Album review: Jerry Lee Lewis, 'Mean Old Man'
It’s hard to think of another artist who could bring together so many collaborators from disparate corners of the music world as those who turn up on the Killer’s latest outing, which include Mick Jagger, Keith Richards and Ron Wood (on separate tracks, natch), Tim McGraw, Sheryl Crow, Gillian Welch, Solomon Burke, Willie Nelson, Robbie Robertson and Jon Brion.
But the Muhammads of pop music apparently are only too happy to come to the mountain that is Jerry Lee Lewis, who turns 75 at the end of this month and demonstrates that he’s still eminently capable of pumping those 88 black and white keys.
It’s a similar route to the one he took in 2006 with “Last Man Standing,” that one focusing on his stature as one of the founding fathers of rock ’n’ roll, this one emphasizing his second career in the late-’60s and ’70s as a master of country music.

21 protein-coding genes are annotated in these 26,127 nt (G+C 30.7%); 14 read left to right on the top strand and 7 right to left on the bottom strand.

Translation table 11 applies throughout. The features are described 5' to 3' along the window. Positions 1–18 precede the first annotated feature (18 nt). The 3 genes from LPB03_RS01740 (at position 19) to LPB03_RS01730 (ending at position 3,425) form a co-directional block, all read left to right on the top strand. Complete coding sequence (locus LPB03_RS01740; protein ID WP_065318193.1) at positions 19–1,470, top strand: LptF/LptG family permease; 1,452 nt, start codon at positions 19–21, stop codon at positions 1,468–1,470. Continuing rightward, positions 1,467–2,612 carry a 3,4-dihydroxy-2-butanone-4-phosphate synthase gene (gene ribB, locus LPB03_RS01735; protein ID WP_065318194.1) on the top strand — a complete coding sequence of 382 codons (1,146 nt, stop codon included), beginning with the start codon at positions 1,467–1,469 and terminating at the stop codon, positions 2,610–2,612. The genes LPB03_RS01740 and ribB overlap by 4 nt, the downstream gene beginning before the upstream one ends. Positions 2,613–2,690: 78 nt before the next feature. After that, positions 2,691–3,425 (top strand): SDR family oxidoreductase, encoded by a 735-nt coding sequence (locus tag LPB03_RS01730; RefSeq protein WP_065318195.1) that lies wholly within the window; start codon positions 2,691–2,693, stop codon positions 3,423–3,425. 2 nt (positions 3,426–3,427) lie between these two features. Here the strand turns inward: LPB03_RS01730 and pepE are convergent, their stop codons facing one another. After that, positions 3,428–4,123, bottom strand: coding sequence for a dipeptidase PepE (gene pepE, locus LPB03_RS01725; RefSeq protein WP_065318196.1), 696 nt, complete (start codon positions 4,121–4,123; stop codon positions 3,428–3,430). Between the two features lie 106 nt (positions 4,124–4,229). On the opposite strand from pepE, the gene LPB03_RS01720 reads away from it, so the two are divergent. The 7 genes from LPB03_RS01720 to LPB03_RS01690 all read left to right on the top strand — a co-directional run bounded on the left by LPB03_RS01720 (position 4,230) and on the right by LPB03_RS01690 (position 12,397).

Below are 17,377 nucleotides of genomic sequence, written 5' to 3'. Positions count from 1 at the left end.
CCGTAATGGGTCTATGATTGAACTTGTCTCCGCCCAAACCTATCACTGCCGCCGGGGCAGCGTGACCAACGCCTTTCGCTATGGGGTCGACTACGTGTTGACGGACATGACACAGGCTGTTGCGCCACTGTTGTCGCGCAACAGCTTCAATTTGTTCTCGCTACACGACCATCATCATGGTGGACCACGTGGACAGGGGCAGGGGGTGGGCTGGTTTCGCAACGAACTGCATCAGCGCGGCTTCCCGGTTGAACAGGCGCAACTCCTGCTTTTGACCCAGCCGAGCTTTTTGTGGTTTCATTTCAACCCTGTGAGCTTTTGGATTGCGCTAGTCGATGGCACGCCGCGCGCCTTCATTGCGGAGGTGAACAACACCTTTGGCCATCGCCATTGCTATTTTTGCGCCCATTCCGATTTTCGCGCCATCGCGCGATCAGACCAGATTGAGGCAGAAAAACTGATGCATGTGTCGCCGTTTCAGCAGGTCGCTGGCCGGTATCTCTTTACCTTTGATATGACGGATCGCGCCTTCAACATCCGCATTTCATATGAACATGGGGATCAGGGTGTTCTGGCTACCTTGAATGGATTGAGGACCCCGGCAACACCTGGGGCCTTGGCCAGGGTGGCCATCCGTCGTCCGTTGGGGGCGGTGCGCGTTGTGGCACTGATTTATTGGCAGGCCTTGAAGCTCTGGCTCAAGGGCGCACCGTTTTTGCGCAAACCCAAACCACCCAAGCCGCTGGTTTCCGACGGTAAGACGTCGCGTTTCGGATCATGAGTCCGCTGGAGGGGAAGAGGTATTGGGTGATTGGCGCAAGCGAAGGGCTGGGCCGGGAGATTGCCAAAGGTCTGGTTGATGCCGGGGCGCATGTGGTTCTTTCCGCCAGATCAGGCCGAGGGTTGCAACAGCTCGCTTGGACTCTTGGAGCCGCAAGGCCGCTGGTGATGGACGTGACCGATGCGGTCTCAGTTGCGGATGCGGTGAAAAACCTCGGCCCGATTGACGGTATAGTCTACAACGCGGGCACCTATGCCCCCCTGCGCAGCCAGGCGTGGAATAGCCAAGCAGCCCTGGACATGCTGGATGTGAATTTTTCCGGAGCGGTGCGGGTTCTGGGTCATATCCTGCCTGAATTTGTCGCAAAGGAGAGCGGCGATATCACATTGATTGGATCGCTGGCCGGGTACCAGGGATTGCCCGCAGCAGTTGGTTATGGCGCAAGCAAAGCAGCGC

He reprises a couple of his key hits from that period — “Rockin’ My Life Away” (aided by Kid Rock and Slash) and Sonny Throckmorton’s anguished “Middle Age Crazy” (with McGraw and Brion) — and puts his indelible stamp on the title track, written for him by Kris Kristofferson.
Creedence Clearwater’s “Bad Moon Rising” is one of the few missteps — Fogerty is underutilized simply offering harmonies, and in a key that’s too low to show Lewis’ voice at its best.
Conversely, the pairing of Lewis and Richards is a made-in-heaven meeting of two of rock’s most surprising survivors for a wonderfully woozy slide through the Stones’ “Sweet Virginia,” which Richards says he originally wrote with Lewis in mind.
Multimillionaire Steve Bing, who has championed the latter-day resuscitation of Lewis’ career with Shangri-La Music, has said he simply wants to get as much of the Killer on record as he can while he’s still playing and sounding this vibrant. May the digital memory continue to roll.
Jerry Lee Lewis
“Mean Old Man”
Three stars out of four